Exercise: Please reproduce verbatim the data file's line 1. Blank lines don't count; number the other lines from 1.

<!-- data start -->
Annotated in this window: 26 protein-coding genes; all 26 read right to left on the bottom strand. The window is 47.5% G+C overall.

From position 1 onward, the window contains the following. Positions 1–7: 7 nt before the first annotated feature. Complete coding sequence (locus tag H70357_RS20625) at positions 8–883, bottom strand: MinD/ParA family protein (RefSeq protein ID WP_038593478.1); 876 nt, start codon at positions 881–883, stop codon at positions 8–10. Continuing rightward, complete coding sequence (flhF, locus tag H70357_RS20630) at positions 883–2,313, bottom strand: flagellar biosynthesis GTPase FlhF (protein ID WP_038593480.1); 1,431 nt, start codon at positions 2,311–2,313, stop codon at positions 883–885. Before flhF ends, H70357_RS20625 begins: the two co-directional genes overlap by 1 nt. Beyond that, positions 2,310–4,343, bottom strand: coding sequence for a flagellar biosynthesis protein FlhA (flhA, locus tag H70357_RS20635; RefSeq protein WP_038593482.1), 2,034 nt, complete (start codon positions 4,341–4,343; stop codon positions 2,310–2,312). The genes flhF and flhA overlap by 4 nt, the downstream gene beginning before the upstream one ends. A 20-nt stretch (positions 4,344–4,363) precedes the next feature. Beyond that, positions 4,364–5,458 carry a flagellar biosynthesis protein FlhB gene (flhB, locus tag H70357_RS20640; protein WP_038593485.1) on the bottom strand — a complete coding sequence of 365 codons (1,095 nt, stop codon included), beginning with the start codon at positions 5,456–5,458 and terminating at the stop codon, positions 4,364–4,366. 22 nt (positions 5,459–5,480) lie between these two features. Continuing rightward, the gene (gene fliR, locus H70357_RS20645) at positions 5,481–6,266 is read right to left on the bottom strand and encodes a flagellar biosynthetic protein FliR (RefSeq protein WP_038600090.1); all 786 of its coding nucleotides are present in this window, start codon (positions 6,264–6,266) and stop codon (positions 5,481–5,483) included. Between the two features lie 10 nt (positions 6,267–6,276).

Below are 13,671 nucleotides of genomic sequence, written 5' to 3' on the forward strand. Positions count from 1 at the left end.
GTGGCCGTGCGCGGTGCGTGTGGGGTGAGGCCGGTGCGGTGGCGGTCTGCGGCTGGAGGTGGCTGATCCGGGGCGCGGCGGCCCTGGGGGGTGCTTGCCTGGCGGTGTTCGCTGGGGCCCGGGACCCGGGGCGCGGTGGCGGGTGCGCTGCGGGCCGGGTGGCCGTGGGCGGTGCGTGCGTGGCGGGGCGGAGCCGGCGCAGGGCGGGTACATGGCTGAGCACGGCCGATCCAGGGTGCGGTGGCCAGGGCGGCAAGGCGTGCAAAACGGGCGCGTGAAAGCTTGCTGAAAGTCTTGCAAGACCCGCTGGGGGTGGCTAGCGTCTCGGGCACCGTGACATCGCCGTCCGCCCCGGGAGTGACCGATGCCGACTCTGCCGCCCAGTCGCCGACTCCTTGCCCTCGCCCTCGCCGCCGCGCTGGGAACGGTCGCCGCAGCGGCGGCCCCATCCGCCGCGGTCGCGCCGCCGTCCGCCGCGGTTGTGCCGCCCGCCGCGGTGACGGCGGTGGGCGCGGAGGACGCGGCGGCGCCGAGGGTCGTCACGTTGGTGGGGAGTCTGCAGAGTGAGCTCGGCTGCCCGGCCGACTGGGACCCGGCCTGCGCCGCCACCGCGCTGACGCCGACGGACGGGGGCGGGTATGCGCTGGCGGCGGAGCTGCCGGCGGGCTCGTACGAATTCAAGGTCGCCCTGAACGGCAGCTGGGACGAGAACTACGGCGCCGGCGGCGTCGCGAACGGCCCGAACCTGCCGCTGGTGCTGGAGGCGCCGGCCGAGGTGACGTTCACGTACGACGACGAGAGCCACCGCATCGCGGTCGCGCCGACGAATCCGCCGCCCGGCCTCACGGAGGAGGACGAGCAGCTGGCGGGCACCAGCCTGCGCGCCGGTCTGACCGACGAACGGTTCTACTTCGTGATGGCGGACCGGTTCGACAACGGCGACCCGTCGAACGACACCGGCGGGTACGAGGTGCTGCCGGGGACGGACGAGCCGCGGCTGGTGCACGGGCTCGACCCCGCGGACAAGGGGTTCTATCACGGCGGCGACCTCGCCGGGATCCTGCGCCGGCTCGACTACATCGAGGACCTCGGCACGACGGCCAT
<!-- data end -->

Annotated in this window: 26 protein-coding genes; all 26 read right to left on the bottom strand. The window is 47.5% G+C overall.